Objective: Research based on pooling data from clinical trials suggests that it is possible to extrapolate from a CGI-S to a PANSS severity score and from the CGI-I to a PANSS percentage change score. This research has not been replicated nor examined in individual trials. This study aims to examine the feasibility of extrapolation from the CGI to the PANSS across and within 4 large clinical trials of antipsychotic medication.
Methods: Equipercentile linking is used to examine extrapolation (a) from CGI-S to PANSS severity ratings and (b) from CGI-I to PANSS percentage change (n=2698). Linking is conducted at baseline and after 2, 4, 6 and 8 weeks of treatment from ITT clinical trial participants with schizophrenia.
Results: Across weeks 2, 4, 6 and 8, being considered 'not ill' according to the CGI-S corresponded to PANSS scores of 31-2. The relationship between the CGI-S and the PANSS followed an increasing trend, such that 'very mild' corresponded with 41-7, 'mild' corresponded with 55-62, 'moderate' corresponded with 71-7, 'marked' corresponded with 88-94, 'severe' corresponded with 105-110, and 'extremely severe' corresponded with 126-134. The relationship between CGI-I ratings and percentage change followed a linear trend, such that 'very much improved' corresponded to PANSS percentage change scores from 79 to 75, 'much improved' corresponded with 45 to 49, 'minimally improved' corresponded with 21 to 23, 'unchanged' corresponded with 2 to 3, 'minimally worse' corresponded with -15 to -20, 'much worse' corresponded with -44 to -51. Generally, within the trials the cut-off ranges identified overlapped within around 10 points of those found in the pooled analysis.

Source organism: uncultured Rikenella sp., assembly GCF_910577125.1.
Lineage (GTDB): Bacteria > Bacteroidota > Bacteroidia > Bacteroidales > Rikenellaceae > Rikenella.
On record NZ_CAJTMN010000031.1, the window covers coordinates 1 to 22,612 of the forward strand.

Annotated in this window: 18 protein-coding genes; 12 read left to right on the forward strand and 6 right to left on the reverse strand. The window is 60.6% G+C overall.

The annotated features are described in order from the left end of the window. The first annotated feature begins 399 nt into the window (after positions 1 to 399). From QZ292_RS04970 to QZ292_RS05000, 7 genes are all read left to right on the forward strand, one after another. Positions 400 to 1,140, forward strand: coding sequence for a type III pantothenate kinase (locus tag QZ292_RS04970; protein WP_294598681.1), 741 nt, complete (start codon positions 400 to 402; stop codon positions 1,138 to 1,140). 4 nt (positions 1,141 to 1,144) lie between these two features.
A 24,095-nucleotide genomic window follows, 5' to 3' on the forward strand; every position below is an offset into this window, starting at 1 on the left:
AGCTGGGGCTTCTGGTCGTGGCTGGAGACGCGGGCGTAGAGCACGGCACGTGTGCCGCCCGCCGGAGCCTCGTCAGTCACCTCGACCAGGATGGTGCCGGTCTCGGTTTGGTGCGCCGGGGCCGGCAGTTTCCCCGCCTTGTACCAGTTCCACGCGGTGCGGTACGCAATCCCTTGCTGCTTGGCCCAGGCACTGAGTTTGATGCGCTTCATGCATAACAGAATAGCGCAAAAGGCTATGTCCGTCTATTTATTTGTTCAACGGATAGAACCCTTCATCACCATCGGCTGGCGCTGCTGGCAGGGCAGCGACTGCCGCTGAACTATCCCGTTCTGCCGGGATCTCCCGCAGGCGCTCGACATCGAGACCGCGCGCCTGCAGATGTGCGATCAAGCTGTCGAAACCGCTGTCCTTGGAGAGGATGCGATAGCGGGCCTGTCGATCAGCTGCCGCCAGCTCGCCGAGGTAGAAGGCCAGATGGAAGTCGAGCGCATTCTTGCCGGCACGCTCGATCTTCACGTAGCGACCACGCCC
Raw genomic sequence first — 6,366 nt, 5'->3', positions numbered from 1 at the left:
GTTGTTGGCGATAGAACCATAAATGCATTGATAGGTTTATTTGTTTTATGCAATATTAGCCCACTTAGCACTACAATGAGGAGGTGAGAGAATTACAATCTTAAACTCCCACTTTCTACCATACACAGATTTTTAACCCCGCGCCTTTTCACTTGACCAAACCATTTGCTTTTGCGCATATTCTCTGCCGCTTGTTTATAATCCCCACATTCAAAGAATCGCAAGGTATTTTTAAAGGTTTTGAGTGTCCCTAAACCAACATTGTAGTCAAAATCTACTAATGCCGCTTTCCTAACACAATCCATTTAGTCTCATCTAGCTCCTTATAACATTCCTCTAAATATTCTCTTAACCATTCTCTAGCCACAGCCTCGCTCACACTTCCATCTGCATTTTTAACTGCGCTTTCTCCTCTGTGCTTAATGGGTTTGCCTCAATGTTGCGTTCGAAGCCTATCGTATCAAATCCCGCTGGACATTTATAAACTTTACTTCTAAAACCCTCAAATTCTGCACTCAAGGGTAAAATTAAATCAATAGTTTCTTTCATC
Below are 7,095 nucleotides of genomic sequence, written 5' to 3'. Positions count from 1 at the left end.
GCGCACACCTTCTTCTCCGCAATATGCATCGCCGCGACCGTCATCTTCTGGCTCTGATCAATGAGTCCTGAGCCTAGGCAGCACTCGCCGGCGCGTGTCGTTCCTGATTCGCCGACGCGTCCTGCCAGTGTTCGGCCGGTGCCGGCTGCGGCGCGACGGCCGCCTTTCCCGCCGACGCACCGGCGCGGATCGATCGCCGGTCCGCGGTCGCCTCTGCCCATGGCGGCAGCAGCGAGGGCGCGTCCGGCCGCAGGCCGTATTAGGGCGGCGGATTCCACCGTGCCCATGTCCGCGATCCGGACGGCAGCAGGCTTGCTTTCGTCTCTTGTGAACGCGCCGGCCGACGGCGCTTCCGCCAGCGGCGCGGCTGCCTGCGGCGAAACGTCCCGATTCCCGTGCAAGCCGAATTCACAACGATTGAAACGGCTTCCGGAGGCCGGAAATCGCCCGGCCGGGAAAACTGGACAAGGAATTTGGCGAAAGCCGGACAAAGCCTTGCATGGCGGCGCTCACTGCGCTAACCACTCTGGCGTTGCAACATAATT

Conclusions: Despite trial heterogeneity, the results support the extrapolation from the CGI-I to PANSS percentage change. Extrapolation of the CGI-S to the PANSS is observed, except in the case of severe symptomatology which is rare. Collectively, the results support the extrapolation between the PANSS and CGI.